Make the cold snap feel like a breeze with our 6 tips for mastering cold weather style this winter


Just as winter necessitates cold, dark days, you can be certain that men will take refuge in a uniform of dark colours when the cold weather arrives (read: black and navy). Unfortunately, if you don head-to-toe black there’s a pretty high chance you’ll be met with the inevitable ‘are you going to a funeral?’ line. Liberally swaddling up in navy however shouldn’t generate the same level of ridicule.

Navy is versatile, less severe than black and feels suitably restrained for those who don’t want to make too many waves with their wardrobe choices. When stocking up on navy during winter, you’ll get all those benefits with the added bonuses of keeping warm while looking like you’re a pro at layering (it’s practically impossible to get layering navy wrong).


There’s little to look forward to during winter, especially once Christmas has passed. Dry January is invariably wet and soggy and absent of anything vaguely enjoyable. To counter this bleak outlook throngs of stylish men are taking solace in their outerwear. Their mantra? The bigger the better.

Aside from increased coverage, being cocooned in an oversized coat is something of a psychological crutch when trudging along rain-soaked streets. As above, avoid coats that look too pointedly oversized and instead opt for an oversized take on a classic style such as a pea coat, camel coat or military-inspired design.


Just when you thought rollneck saturation point had been reached, the northward-creeping knitwear design has once again made sure that naked necks are in short supply. It’s no surprise that the rollneck jumper hasn’t released its coddling grip just yet - it looks good and it’s perfectly practical, plus it’s pretty easy to wear.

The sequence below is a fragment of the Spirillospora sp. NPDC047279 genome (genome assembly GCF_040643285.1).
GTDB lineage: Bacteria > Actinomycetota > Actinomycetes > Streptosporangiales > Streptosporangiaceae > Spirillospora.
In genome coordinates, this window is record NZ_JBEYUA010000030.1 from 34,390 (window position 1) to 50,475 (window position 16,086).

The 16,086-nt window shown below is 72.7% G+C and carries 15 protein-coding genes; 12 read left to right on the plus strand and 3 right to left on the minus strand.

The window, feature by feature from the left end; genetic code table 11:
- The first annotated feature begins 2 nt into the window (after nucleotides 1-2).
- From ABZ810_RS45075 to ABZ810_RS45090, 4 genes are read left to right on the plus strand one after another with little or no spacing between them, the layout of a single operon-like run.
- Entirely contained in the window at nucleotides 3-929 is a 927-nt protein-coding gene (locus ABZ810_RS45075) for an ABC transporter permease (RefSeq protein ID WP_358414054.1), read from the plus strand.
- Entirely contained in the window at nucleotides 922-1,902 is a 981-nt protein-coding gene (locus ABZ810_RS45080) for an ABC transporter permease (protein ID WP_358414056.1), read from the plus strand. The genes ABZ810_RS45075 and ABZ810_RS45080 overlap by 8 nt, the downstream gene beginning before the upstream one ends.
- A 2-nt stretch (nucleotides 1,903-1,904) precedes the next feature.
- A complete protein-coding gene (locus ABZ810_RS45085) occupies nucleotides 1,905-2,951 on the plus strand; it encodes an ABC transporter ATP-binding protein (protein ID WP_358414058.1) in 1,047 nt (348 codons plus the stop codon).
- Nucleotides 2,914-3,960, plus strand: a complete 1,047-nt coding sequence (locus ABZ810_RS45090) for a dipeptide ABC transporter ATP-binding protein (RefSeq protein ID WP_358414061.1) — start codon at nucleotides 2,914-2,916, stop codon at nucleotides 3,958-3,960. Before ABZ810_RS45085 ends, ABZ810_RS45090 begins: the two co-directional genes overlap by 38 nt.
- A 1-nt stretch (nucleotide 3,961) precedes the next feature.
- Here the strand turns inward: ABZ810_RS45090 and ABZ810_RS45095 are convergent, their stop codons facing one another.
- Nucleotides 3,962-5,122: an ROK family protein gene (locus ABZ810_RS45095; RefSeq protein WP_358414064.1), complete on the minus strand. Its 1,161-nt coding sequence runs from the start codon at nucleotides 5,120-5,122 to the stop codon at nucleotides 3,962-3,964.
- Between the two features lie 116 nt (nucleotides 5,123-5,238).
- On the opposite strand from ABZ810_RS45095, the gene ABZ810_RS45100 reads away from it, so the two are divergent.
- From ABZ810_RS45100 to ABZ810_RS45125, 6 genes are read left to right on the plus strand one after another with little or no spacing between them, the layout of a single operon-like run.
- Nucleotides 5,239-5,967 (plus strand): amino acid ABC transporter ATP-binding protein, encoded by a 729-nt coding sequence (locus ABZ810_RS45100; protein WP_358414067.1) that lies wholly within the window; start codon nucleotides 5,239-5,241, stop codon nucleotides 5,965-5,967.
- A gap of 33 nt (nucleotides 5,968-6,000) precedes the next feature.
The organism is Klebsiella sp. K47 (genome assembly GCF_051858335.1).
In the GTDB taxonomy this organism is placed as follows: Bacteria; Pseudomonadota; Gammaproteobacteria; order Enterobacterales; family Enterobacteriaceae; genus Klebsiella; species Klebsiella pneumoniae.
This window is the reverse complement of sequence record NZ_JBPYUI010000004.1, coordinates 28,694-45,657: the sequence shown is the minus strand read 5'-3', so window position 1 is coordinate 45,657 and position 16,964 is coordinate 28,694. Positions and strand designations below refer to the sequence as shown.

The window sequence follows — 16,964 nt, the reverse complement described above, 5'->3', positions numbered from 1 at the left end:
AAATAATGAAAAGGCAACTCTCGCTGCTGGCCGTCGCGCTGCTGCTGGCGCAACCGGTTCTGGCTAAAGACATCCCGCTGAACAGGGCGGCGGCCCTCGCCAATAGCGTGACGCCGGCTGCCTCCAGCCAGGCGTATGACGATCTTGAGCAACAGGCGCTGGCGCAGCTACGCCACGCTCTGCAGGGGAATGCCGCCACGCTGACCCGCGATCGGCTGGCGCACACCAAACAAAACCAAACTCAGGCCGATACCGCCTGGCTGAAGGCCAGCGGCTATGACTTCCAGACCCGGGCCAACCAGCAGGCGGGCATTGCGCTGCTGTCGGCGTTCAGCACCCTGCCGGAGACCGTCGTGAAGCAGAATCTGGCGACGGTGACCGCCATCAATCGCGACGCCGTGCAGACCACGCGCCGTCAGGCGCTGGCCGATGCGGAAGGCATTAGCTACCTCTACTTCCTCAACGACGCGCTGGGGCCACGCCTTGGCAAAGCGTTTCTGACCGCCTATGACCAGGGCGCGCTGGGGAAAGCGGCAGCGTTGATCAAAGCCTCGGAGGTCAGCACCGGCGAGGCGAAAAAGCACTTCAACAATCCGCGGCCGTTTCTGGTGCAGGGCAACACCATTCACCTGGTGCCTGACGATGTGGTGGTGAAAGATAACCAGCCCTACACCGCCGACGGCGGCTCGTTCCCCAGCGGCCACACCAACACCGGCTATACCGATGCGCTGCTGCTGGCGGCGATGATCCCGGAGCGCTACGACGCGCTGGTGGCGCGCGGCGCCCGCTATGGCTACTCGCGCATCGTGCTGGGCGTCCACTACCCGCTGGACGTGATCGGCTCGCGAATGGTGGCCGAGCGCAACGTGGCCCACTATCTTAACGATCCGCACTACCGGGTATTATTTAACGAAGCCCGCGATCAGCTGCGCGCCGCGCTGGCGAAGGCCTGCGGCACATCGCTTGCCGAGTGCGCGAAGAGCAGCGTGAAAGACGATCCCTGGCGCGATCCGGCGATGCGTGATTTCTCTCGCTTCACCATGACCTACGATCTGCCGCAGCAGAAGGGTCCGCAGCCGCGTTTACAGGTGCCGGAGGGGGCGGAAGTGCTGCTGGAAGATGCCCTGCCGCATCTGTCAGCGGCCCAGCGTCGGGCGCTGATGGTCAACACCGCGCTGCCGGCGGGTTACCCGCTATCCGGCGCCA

Jeans, tailored trousers, chinos, leather jackets, camel coats – all ideal for pairing with a rollneck jumper. If you were one of the early adopters of the rollneck jumper, go for a chunky, interest weave to liven up this winter wardrobe stalwart.


Remember those days not so long ago when quilted jackets seemed to outrank humans in sheer number? Well, it seems there’s been an appropriate distance between now and peak heritage mania to welcome back clothing which has delved into the archives for inspiration.

Think quilting, think houndstooth, think herringbone, think anything that wouldn’t look out of place on a country shoot and you’re in the right territory. There’s a caveat though. The key to getting this look right is channelling the essence of heritage design. So tread softly and opt for micro houndstooth, barely-there herringbone and almost invisible quilting. If it’s in-your-face heritage, then steer well clear.


Fans of comfort and those disinclined to carry an umbrella will be pleased to discover that the humble hoodie has been taken out of retirement and is now an integral part of all manner of wintry outfits. But, how does one go about embracing this design without looking like an overgrown adolescent?

It should go without saying that logos are a no go, detail fabrics or high shine hardwear are your safest bet if you want to give the hoodie the grown up treatment. Thereafter, the smartest way to wear a hoodie is to dress it up. Tailored trousers, wool overcoats and luxe leather jackets all make excellent companions for the hoodie and will go a long way in making sure that you look stylish instead of sloppily dressed.


Double-breasted. Two words which generate an unnecessary level of sartorial apprehension. Why? Common wisdom states that unless you’re built like a rake, a double-breasted coat or blazer will make your waistline look like it’s doubled in size. Even among those who don’t worry about taking on a few extra pounds, there’s the lingering concern that anything double-breasted feels a little too close to the wardrobe of a banker for comfort.

It’s time to put both those unhelpful anxieties to rest. Modern double-breasted designs go to pains to kick back against those accusations. This means coats and blazers have been cut in such a way that shouldn’t add bulk to your waist and any fabric or design that remotely whiffs of Wall Street won’t get a look in. We recommend plumping for a double-breasted coat this winter, which will look equally as good dressed up or down.

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